Travelling by the Dornier can be a rattling experience. The plane is neither pressurized nor air conditioned. It is cold inside and the engine noise is severely felt. Those who know protect themselves against the cold and the noise. On my first voyage, I was armed against neither of these discomforts. But I was really overjoyed to participate in this adventure.
Agalega is renowned for its coconut plantations and the first sight of the island from the air gives the impression of a green jewel lying on the blue velvet of the ocean. As soon as you land on the battered airstrip, you are welcomed by a crowd of people and offered fresh coconut milk to drink while you are asked about the latest news from Mauritius. Agalega may soon become a tourist destination and no doubt the airport will benefit from a substantial uplifting.

Ste Rita village in the south

Vingt Cinq village in the north
The two islands are separated by a 1.5 Km stretch of sand and coral and the inhabitants can either painfully walk across at low tides or wait for high tides to cross from one island to the other by boat. Recently they have devised an ingenious means of transport consisting of a wheeled carriage pulled by a tractor.

Crossing at low tides

The inter-island passenger vehicle
The administrative headquarters of Agalega Island, known as "La Grande Case". It is also here that meals are served to the guests. Both islands are equipped with a generator set for the supply of electricity from 10.00 to 11.00 a.m. and from 6.00 to 10.00 p.m., with plans to extend the service round the clock.

On my first trip, I reached Agalega at eight o'clock in the morning and left on the same day at one o'clock in the afternoon. A visit of only five hours. FIVE MEMORABLE HOURS, as I was really struck by the scenic beauty of the place. I did not get the chance to visit the south island because it was not easy to cross the sand bank then. This was made good on my second visit. The south island is much more appealing, maybe because it is still in its rustic state, while the north island appears to be more modern. Below are some snaps of both islands.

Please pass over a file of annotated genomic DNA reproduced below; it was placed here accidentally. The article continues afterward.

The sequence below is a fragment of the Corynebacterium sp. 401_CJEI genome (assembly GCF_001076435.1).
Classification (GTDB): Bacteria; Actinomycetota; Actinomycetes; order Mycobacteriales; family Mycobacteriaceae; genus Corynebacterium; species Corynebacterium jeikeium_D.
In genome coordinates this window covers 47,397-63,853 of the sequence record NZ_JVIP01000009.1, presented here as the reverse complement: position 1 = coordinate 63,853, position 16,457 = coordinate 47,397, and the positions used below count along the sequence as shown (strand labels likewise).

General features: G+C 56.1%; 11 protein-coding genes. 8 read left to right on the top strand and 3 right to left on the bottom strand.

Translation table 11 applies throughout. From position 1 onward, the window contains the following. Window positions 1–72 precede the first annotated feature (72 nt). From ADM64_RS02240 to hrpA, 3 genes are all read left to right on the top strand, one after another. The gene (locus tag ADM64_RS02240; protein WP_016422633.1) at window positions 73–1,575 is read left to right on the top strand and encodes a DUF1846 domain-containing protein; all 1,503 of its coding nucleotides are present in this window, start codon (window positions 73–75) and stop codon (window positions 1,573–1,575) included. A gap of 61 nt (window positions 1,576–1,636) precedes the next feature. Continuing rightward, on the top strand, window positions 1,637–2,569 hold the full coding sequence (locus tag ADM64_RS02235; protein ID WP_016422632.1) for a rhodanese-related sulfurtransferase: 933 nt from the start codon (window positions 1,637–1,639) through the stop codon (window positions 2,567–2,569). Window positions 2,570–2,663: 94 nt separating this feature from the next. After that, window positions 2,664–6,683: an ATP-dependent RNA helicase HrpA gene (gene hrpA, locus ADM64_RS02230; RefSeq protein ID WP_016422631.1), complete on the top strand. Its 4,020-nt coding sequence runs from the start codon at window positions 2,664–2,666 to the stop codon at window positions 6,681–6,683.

North Island

La Grande Case - the main administrative headquarters

Living quarters for the guests

The Health Centre

The church in the north

The kindergarten

The Jacques Le Chartier Govt primary school

The post office and bank

The Police station

Airport technical facilities installation

A small shop

Mauritius Telecom earth station equipped with solar panels

Civil Aviation Department earth station

The main road

Luxurious vegetation on the island
South Island

The Officer in Charge headquarters

The church

The primary school

The retail shop

The main road across Ste Rita village

Housing estates in the south

Wreck of the ship Wajao off the coast of the south island. The ship was a coastal trading vessel sailing under the UK flag and was wrecked in the Agalega Islands during a cyclone on the 7th November 1933

The two postcards of Agalega that were published by Mr Peter Pindak in co-op with npc@volny.cz

South Island 2004-090

North Island 2004-091
 

http://www.qsl.net/3b6rf/
Read about the adventure of 21 people from 9 different countries who stayed in Agalega during four weeks in May 2001 to cover various Radio Amateur activities. There are several links on the pages and all of them are worthwhile visiting. Thanks to Mart Mobius from Germany (http://www.dl6uaa.de/indexa.html) who guided me to this site.
 

https://www.youtube.com/watch?v=rzkViDHvBFM
Watch a short clip about the installation of the new airport beacon (NDB) in 2012.
 

http://www.encyclopedia.mu
 
March 2015